> > same available pool of money as that for primary publication. The
> > provision of access and instruction is done by libraries; to some extent
> > the funds available for organization and instruction compete with the
> > funds available for purchasing publications. In the existing system, the
> > costs for preservation are also borne by the libraries. To some extent the
> > funds available for this, as buildings and their maintenance, also compete
> > with the funds available for purchasing publications.  None of these
> > functions require the continuation of print publications or their
> > electronic equivalent.
> >
> > The question then becomes which works are appropriate for what form of
> > publication. The absolutely limiting factor is that the available money,
> > at least in the United States, is not increasing significantly. It is of
> > course theoretically conceivable that the benefits of an improved system
> > might lead policy makers and funding bodies to provide increased financial
> > resources, but there have certainly been no signs of this. On the
> > contrary, it seems to be the case that the readers and authors consider
> > the most basic form of electronic publication sufficient, and funding
> > beyond that level unnecessary, as seen in high energy physics where 90% of
> > the literature use is through the free electronic repository.
> >
> > Estimates I have seen for the continuing role of conventional publications
> > seem to be based upon the reading habits of the individual making the
> > estimate. Some researchers, who already use primarily informal means of
> > communication and read only one or two printed journals, think that only a
> > few news and review journals can or should survive. Seeing the widely
> > varying work patterns of users, I suspect that it will be more like 50%.
> > At least half of formally published material is never cited. Although it
> > may be worthwhile to distribute it for the record, at least this much
> > material would seem to be more suited for informal electronic publication.
> > I would add to this material in esoteric fields or serving very small
> > research communities. There will remain a need to formally publish, in
> > both print and online, the equivalent of the major journals in each
> > subject area, and a wide variety of review and news journals.
> >
> > To replace the disappearing primary function, publishers have recently
> > been offering to assume some of the secondary functions. To the extent
> > this does produce a system that would replace rather than add to elements
> > of the present system, it might provide an opportunity to combine
> > functions and save total costs.  The integration of primary and secondary
> > publication is a particularly useful possibility here, though I wonder if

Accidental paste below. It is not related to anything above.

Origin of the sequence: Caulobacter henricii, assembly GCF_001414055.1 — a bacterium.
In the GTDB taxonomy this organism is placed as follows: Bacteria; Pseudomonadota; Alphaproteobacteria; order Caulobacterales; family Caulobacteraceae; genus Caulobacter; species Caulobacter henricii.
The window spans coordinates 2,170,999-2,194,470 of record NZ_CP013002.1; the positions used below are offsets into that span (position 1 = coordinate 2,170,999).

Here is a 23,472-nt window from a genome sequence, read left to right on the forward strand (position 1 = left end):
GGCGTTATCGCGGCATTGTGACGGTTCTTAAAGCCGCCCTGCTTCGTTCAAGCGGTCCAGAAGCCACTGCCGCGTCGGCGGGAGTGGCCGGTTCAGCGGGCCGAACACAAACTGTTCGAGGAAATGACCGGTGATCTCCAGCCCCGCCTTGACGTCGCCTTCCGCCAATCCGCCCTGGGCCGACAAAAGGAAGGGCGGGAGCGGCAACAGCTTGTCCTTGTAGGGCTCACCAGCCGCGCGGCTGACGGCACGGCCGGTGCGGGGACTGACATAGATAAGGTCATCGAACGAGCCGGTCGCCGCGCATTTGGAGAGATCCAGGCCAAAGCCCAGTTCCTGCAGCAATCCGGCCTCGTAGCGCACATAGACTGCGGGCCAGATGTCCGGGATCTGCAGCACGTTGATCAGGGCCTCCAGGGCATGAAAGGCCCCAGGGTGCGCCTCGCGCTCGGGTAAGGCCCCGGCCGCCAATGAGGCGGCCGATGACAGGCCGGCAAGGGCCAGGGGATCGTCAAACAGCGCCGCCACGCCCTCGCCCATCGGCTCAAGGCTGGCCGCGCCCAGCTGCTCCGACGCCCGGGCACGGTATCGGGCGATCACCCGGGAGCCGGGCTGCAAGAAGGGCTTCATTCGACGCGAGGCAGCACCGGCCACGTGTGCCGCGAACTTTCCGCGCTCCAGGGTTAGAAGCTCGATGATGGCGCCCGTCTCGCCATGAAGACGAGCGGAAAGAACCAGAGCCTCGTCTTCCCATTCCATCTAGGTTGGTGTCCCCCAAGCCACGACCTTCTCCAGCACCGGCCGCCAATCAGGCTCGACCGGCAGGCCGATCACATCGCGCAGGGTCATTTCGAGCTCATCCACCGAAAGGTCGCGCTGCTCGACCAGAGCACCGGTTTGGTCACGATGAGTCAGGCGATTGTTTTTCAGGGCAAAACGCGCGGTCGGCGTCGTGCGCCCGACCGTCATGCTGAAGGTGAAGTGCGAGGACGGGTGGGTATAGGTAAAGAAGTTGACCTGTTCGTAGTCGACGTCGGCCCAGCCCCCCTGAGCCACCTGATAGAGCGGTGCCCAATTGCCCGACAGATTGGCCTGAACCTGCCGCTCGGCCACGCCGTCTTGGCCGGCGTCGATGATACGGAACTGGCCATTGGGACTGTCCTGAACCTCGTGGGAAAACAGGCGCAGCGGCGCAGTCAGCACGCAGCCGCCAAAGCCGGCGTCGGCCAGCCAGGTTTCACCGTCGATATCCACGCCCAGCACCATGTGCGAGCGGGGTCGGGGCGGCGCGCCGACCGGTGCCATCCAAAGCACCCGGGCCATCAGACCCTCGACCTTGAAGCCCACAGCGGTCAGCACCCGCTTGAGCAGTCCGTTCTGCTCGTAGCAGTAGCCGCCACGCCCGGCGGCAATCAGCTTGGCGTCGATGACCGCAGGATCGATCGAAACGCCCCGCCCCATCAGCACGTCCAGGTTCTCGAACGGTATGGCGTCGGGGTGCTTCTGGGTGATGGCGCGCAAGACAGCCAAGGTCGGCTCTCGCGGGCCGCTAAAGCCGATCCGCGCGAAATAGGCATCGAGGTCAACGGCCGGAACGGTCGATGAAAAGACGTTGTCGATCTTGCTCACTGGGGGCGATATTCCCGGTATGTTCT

> > the increased participation of commercial publishers, and the likely
> > fragmentation by publisher, would decrease total costs. (I think a more
> > promising path will be to make use of the spread of electronic publishing
> > for such cost savings techniques as the automatic generation of citation
> > indexes, though this might not provide a opportunity for conventional
> > publishers.) The potential for electronic distribution to replace physical
> > libraries is another possibility.  Although some librarians have the same
> > fears here as publishers do, I consider that the actual skill of a
> > librarian should be seen not as the physical but the intellectual
> > organization of material; we librarians will need to reconsider the
> > organization of our work but our teaching skills will be needed all the
> > more. With respect to preservation, a commercial organization subject to
> > profit requirements or a professional organization without secure funding
> > are not suitable bodies to operate an archival repository, print or
> > electronic.  to assure the survivability and necessary technical updating
> > for an archival electronic repository. With print, safety lies in the wide
> > dispersal of resources; with electronic resources, this is not necessarily
> > the case as both the physical existence and the technical updating must be
> > secured, and the appropriate organizational model is still to be
> > developed.
> >
> > In the past, publishers have been quite satisfied that they are doing
> > their part if they can hold price increases to under 10% a year. With
> > library budgets increasing at a slower rate than that, what could they
> > have possibly expected to happen? What is happening, now that the
> > technical capability has become available, is that the publishers are
> > becoming increasing irrelevant.
> >
> > What can they do, since they will not likely persuade the establishment to
> > increase their funding. They can continue to ignore reality and continue
> > some variant of what they are doing.  This may permit the more efficient
> > and innovative publishers to continue a little longer at the expense of
> > the others, but the resulting monopolies will remove all vestiges of price
> > competition rather than eliminate the price spiral.  I suggest they need
> > to accept that their role and size will be more limited: They no longer
> > need will material that cannot be published at prices that anyone will pay
> > given that there are now alternatives. They will instead concentrate of
> > the relatively smaller number of truly high-quality journals, print and
> > electronic, that contain a sufficiently large but manageable number of
> > important articles that people will actually want to read, and to buy.
> > And they will return to publishing books.
> >
> > --
> > Dr. David Goodman
> > Biology Librarian,
> > and Co-chair, Electronic Journals Task Force
> > Princeton University Library
> > dgoodman@princeton.edu         http://www.princeton.edu/~biolib/
> > phone: 609-258-3235            fax: 609-258-2627

David Goodman 
Biology Librarian, Princeton University Library 
dgoodman@princeton.edu         http://www.princeton.edu/~biolib/
phone: 609-258-3235            fax: 609-258-2627